Between 2004 and 2014, the number of administration of justice offences fell across Canada by 34 per cent. However, in 2016-17, failure to comply with court orders and breach of probation were still two of the top five most common offences in both youth and adult courts. The other three were theft, impaired driving and common assault.
Busy construction season ahead, warns mayor
This construction season could be one of the busiest ever, and that’s going to bring positives and negatives for Prince Albert businesses.
Dionne apologized in advance during his speech on Thursday, telling business owners there would be significant traffic congestion on Prince Albert’s main routes as city workers continue with road and infrastructure repairs.
“This is probably going to be one of our worst ‘stoppage of traffic for construction’ years,” he said. “We have that big (water) main coming down the hill and that will be all summer long. We have big projects in all our communities. We have our paving program.”
Dionne emphasized that in the long run, the benefits of the 2020 construction season would far outweigh the inconveniences. However, he also said the city is willing to help out business owners who are hit hard by lengthy projects.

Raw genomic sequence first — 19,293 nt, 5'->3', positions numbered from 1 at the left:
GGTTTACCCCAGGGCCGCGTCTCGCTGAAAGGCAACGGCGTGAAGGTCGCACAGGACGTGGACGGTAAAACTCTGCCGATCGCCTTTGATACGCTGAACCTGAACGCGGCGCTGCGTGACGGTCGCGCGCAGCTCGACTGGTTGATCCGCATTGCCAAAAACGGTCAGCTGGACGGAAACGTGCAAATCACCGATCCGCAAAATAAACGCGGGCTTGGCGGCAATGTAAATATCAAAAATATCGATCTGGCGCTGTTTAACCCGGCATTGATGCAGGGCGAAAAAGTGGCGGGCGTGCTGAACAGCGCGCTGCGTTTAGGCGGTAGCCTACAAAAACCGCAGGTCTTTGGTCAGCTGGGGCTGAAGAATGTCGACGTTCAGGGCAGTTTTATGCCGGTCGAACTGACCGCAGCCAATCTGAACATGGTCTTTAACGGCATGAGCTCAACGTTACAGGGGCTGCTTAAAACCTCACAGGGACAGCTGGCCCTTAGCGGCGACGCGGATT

“We’re helping them out with directional signage, we’ll see if we can open a lane quicker to let (traffic) in, and instead of doing 10 blocks at a time, we’re doing two—closing them up, opening them up, moving to the next two—instead of having that big stretch open,” he said afterwards. “We are working it, we understand the stress on business and travellers.”
The biggest project will be the West Hill Trunk Main, which will cost the city around $4 million. The water main runs from the top of 10th Street West near the hospital and down the hill down to 18th Street before veering off into a new subdivision the City’s planning. The current water main is already at 96 per cent capacity.
Prince Albert Chamber of Commerce CEO Elise Hildebrandt said business owners understand the need for large infrastructure projects like the West Hill Trunk Main. However, she it still makes life difficult for businesses as traffic slows or is rerouted to other areas of the city. She’s hoping the chamber can sit down with city representatives and find ways to cushion the impact.
“We do need to sit down and create some awareness for all of our businesses because although we had a room here of 365 people, but that’s not everyone,” she said.
“Yes, construction is annoying, but let’s be honest, that’s part of living in Saskatchewan.”
Despite the problems, Hildebrandt said there is a silver lining. When main thoroughfares are closed, it directs traffic to other parts of the city that visitors might not normally see. She said it gives residents a chance to show off some hidden gems in Prince Albert.
“If we take a look and do this creatively we can have a little bit of fun with it, I hope,” she said.